Remittances from overseas Filipino workers, together with the trickling in of foreign investments and export earnings, would ensure that the country has healthy foreign exchange reserves that would make external intervention unnecessary.

The IMF said yesterday that some 50 developing countries were at risk until 2009 as a result of food and fuel price increases, based on its updated assessment of the macro-economic impact of these price shocks.

IMF Managing Director Dominique Strauss-Kahn said in a statement that while the international community was currently focused on the ongoing financial crisis in advanced economies, “it is important not to lose sight of the ‘other crisis’ – the continued debilitating impact of food and fuel hikes on some of the world’s poorest countries.”

“While food and fuel prices have eased somewhat in recent months, they remain well above their levels at the onset of the recent price surges,” said Strauss-Kahn.

“What this means for a large number of countries – particularly in Africa – is a significant shock,” he added.

According to the IMF, food and oil prices peaked in early summer this year, with oil prices reaching levels predicted in the Fund’s worst-case scenarios when it made its assessment in June.

“Against this background, the effects of higher prices on the balance of payments, budgets, and domestic prices intensified,” the IMF said in its assessment, adding that a large group of low- and middle-income countries was experiencing a substantial weakening of their balance of payments as well as higher inflation.

These findings, according to the IMF, reinforce the importance of adopting what it called “appropriate policies” to maintain macroeconomic stability while protecting the low-income families.

Fortunately, however, the build-up in the country’s reserves in recent years that continued this year despite high oil prices would keep the country afloat even under the new worst-case scenario of the IMF.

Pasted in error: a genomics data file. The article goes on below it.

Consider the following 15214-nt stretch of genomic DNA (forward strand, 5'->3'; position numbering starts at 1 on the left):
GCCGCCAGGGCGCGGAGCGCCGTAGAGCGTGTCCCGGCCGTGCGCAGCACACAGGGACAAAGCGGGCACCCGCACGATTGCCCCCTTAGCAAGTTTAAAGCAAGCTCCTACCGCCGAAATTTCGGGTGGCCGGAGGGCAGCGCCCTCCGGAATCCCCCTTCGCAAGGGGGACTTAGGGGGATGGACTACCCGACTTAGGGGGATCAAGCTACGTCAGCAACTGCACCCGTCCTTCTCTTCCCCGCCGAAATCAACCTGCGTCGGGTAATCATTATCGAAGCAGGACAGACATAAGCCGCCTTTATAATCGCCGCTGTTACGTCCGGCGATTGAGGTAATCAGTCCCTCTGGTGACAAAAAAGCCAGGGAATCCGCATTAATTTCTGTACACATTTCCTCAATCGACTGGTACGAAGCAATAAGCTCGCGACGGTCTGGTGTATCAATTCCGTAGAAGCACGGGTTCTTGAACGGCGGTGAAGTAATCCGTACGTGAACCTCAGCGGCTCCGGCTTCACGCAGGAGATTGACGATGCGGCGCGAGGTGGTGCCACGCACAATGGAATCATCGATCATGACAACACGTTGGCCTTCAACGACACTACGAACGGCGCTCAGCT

The IMF document shows that should oil prices drop lower in 2009, thus lowering the oil price shock, the country’s current account would bounce back to 1.3 percent of gross domestic product (GDP) from the baseline figure of 0.4 percent of GDP.

Under this scenario, the country’s reserves would increase to the equivalent of 5.5 times the country’s imports of goods and services.

In contrast, the IMF said reserves of equivalent to less than three months’ worth of imports were considered too low.

If oil prices were to revert to the 2008 peak, the IMF said the Philippines’ reserves would still be respectable, although it would decline to 4.8 times worth of imports while the current account would finally lose its surplus and drop to negative 0.4 percent of GDP.

IMF assistance is normally needed for balance of payments support but these numbers indicate that while the country’s BOP might decline, it would not necessarily lead to dropping back into IMF.

The Philippines has actually become one of the net lenders in the IMF after over 40 years of being in debt with the Fund. The country paid the last of its obligations last year and for the first time in four decades, was free of any obligation from the IMF where it was considered a prolonged user of funds with 23 IMF-supported programs since 1962.

However, Strauss-Kahn said the IMF’s updated assessment shows that the impact of food and fuel price increases on developing countries, far from diminishing, has continued to mount since its previous report last June.

As of mid-September, the IMF said oil prices were at some 40 percent below their mid-July peaks, but still double the levels recorded at end-2006.

Similarly, food prices have eased 8 percent from their June peak but are still above end-2006 levels.

As a result, the IMF projects that net fuel-importing low-income countries are facing an increase in their fuel bill equivalent to 3.2 percent of their GDP – or $60 billion.

For 43 net food-importing countries, the rise in their food bill is 0.8 percent of GDP – or $7.2 billion.

“From a macroeconomic perspective, we see the effects in weakening balance-of-payments positions and national budgets – and acceleration of inflation,” said Strauss-Kahn. The average inflation rate for low-income countries increased by almost 3 percentage points during the second quarter of 2008, and was expected to exceed 13 percent by the end of this year.

“As we all know, inflation hurts everyone, but it especially hurts the poor,” Strauss-Kahn said.

He said the costs of the fiscal policy response to the food and fuel crisis also have continued to increase.

Countries have responded to rising prices primarily by reducing taxes and tariffs, increasing universal subsidies, expanding transfer programs, and increasing public sector wages.

The IMF’s updated assessment showed that in 24 countries, the combined fiscal cost from rising food and fuel subsidies was expected to exceed 2 percent of GDP. The report also pointed out that these subsidies were almost always poorly targeted in terms of reaching those people most in need.

The IMF said the key was to bring inflation back under control, but would require a robust monetary policy stance – tightening where necessary and avoiding unsustainable wage increase.

The IMF also said there should be a shift to better-targeted social safety net programs to protect the poor in a more cost-effective manner.

Chief News Editor: Sol Jose Vanzi